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Is it Enough to Object that Sentence Greater Than Necessary?

There is a common worry that when one objects, it must be done in some predetermined way.  Generally speaking, however, one really just needs to communicate to the judge that one is objecting and the grounds for the objection.  There is nothing more required.

This fundamental principal was reaffirmed recently by the U.S. Supreme Court in its ruling February 26, 2020 in Gonzalo Holguin-Hernandez v. United States (2020 DJDAR 1557) after the Fifth Circuit Court of Appeals held that Holguin-Hernandez had forfeited his right to object to the length of his sentence by not making a proper objection.
Why This Article Matters: If one seeks to preserve the sentence length as an issue for appeal, one need only state on the record that defendant objects to the length of the sentence or the terms of the sentence as being unreasonable and therefore improper or imposed in error.  No special words need be uttered in particular and the objection need not be asserted always after the sentenced is imposed.  The key is to bring the issue up to judge’s attention.
Holguin-Hernandez was convicted of drug trafficking and sentenced to 60 months in prison, plus five years of supervised release.  At the time of his conviction, he was also serving a term of supervised release related to an earlier crime.

The prosecutor asked the judge to find that Holguin-Hernandez had violated the terms of that earlier term, to revoke it, and to impose an additional consecutive prison term of 12 to 18 months consistent with federal Sentencing Guidelines (18 U.S.C. § 3553).

Holguin-Hernandez’s counsel argued that there “would be no reason under 18 U.S.C. § 3553 that an additional consecutive sentence would get Holguin-Hernandez’s attention any better than” the five years in federal prison the court had already imposed for the current trafficking offense.  She added that Holguin-Hernandez understood that if he offended again, he was “going to serve his life in prison.”  She then urged the judge to impose “no additional time or certainly less than the Guidelines.”  At the least, she said, the judge should “depart” from the Guidelines, imposing a sentence “below” the applicable range “because it is a substantial sentence and to me over represents the role that he played in” the underlying offense.

U.S. Supreme CourtU.S. Supreme Court

The judge then imposed a consecutive term of twelve months, a sentence at the bottom of, but not below the Guidelines range.  The judge asked counsel for Holguin-Hernandez if there was anything further and counsel said no.

Holguin-Hernandez then appealed, arguing that the 12-month sentence was unreasonably long in that it was “greater than necessary” to accomplish the goals of sentencing.  Kimbrough v. United States (2007) 552 U.S. 85, 101 (quoting 18 U.S.C. § 3553(a); see also, e.g. Gall v. United States (2007) 552 U.S. 38, 49-50).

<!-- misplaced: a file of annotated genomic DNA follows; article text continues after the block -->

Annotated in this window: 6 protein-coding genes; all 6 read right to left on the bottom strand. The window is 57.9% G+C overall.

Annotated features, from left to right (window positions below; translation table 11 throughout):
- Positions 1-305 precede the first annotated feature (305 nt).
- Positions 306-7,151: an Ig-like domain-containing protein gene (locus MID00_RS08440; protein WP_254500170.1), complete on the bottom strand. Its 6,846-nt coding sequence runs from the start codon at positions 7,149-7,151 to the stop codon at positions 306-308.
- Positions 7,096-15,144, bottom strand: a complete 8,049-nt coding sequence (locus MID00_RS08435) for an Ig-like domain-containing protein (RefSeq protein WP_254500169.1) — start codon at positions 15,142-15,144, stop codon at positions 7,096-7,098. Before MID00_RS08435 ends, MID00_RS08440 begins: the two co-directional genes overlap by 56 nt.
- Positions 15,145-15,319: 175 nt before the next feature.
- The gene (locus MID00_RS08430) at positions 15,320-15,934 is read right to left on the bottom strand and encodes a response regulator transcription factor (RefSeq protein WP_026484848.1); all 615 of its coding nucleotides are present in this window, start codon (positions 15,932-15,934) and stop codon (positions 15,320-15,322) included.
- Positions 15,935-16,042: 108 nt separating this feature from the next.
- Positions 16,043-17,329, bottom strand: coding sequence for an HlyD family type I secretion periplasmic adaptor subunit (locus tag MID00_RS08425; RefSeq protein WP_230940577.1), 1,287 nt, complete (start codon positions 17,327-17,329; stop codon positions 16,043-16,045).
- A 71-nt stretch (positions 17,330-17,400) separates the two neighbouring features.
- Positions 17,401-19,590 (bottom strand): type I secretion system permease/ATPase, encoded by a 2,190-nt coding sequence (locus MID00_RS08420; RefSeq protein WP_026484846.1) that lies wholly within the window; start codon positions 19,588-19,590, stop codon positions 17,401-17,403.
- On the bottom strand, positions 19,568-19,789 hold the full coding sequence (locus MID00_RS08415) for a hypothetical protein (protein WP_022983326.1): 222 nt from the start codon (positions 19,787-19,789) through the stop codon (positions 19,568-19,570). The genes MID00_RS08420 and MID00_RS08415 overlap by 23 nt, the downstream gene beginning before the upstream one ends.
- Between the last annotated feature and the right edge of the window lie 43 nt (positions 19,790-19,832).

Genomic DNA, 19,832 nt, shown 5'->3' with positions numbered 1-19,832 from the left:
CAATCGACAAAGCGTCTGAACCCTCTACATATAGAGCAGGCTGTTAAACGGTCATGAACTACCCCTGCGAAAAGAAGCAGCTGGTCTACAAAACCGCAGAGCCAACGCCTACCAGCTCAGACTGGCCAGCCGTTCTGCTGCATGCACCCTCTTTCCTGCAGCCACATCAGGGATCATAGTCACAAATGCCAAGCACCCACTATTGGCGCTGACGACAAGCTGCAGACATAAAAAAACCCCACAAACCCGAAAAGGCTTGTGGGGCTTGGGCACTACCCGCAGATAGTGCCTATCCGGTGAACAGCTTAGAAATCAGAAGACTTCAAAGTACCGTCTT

The Court of Appeals held that Holguin-Hernandez forfeited this argument by failing to “object in the district court to the reasonableness of the sentence imposed” after it was imposed. 

Holguin-Hernandez then appealed filed a petition for writ of certiorari to the United States Supreme Court.  Because the Supreme Court recognized a split among the circuits on this issue, it granted review. 

The U.S. Supreme Court, Justice Alito writing (and with Justice Gorsuch concurring), agreed with Holguin-Hernandez that “a defendant who requests a specific sentence during a sentencing hearing need not object to the sentence after its pronouncement in order to preserve a challenge to its substantive reasonableness (i.e. length) on appeal.”

The U.S. Supreme Court emphasized that it was not deciding “what is sufficient to preserve a claim that a trial court used improper procedures in arriving at its chosen sentence.”  That question was not, the court thought, before it.  Second, the U.S. Supreme Court made it clear that it was not deciding what is sufficient to preserve any “particular” substantive-reasonableness argument.  The question is simply whether the claimed error was brought to the court’s attention.

The only requirement, as the court saw it, was whether the error “was brought to the court’s attention.”  Federal Rule of Criminal Procedure, Rule 52(b); see also, e.g., United States v. Vonner (2008) 516 F.3d 382, 392 (CA6) (en banc) (“While we do not require defendants to challenge the ‘reasonableness” of their sentence in front of the district court, we surely should apply plain-error review to any arguments for leniency that the defendant does not present to the trial court”).

The Supreme Court then remanded the case to the Fifth Circuit to decide whether the sentence was substantially reasonable.

We present this case summary to emphasize the need to simply speak up and let the judge know that one does not agree with the judge’s decision.  No exact formula for objecting is required, but silence is not sufficient.

The citation for the U.S. Supreme Court ruling discussed above is Gonzalo Holguin-Hernandez v. United States (2020) 589 U.S. ___.

For more information about Eighth Amendment issues, please click on the following articles:

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